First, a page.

I’ve been getting lots of mediocre advice on Facebook lately about being myself. A typical example goes something like this: “Don’t change yourself so that other people will like you. Be yourself so that the right people will love you.” Okay, there’s a nugget of truth in there, certainly. We would all do well to be less concerned about what others think of us and just, well, be ourselves. Are any of us completely content with who we are? I know I have often wished I had someone else’s talents, money or looks.
Yet I get the idea that when the world says “be yourself,” it really means “be your sinful self.” Trust your heart and follow its desires. Be resigned to your sinful foibles. Rely on your instincts. Look out for number one.
The Bible also has a lot to say about being yourself. First it says that all people are created in God’s image. That is, there is a God-given dignity and worth that we should recognize in others and in ourselves. God has created each of us with abilities, personalities and traits that vary widely. In the church God has also distributed different spiritual gifts, and the Church is described as a body with many parts. Each part has a role to play. It’s good that we are different.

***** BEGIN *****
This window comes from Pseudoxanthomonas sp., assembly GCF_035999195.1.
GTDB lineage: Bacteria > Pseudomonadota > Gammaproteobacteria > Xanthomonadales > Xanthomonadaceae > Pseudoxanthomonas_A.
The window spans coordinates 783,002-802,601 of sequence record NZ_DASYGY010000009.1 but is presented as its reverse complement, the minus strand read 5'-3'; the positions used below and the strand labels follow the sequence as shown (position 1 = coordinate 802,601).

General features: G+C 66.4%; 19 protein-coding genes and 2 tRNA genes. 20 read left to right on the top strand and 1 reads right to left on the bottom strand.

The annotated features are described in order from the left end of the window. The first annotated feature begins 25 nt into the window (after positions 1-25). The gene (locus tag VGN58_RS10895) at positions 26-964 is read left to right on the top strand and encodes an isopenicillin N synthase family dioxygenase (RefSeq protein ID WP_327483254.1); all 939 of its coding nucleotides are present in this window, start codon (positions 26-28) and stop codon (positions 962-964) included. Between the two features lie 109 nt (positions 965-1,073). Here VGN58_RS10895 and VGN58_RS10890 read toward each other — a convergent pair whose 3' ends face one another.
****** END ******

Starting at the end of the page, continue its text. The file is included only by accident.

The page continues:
The image of God, however, has been tainted by sin. Jesus Christ, by making himself nothing and being made in human likeness, took that sin on himself and paid its price on the cross. As a result, all who are united to him by faith may consider themselves as having died to sin.
Our old sin nature clings to us in this life, however, which is why I need to be careful about “being myself.” The Bible has a lot to say that makes me think I shouldn’t be content with who I am right now:
- “Put to death, therefore, whatever belongs to your earthly nature” (Colossians 3:5)
- “I discipline my body and keep it under control” (I Corinthians 9:27)
- “I press on to take hold of that for which Christ Jesus took hold of me” (Philippians 3:12)
- “Do not conform to the pattern of this world, but be transformed by the renewing of your mind” (Romans 12:2)
- “Only let us live up to what we have already attained” (Philippians 3:16).
So yes, be yourself, but be your redeemed self. Don’t be content with your sanctification until you’re in the presence of the Lord. Celebrate the unique way God has made you, but be careful to distinguish God’s good creation from sinful traits that need to be put to death. Use whatever unique gifts God has given you to build up the Church, help your neighbor and make the world a better place.
The way to be your best self is to become more like Christ. For “now we are children of God, and what we will be has not yet been made known. But we know that when Christ appears, we shall be like him, for we shall see him as he is” (I John 3:2).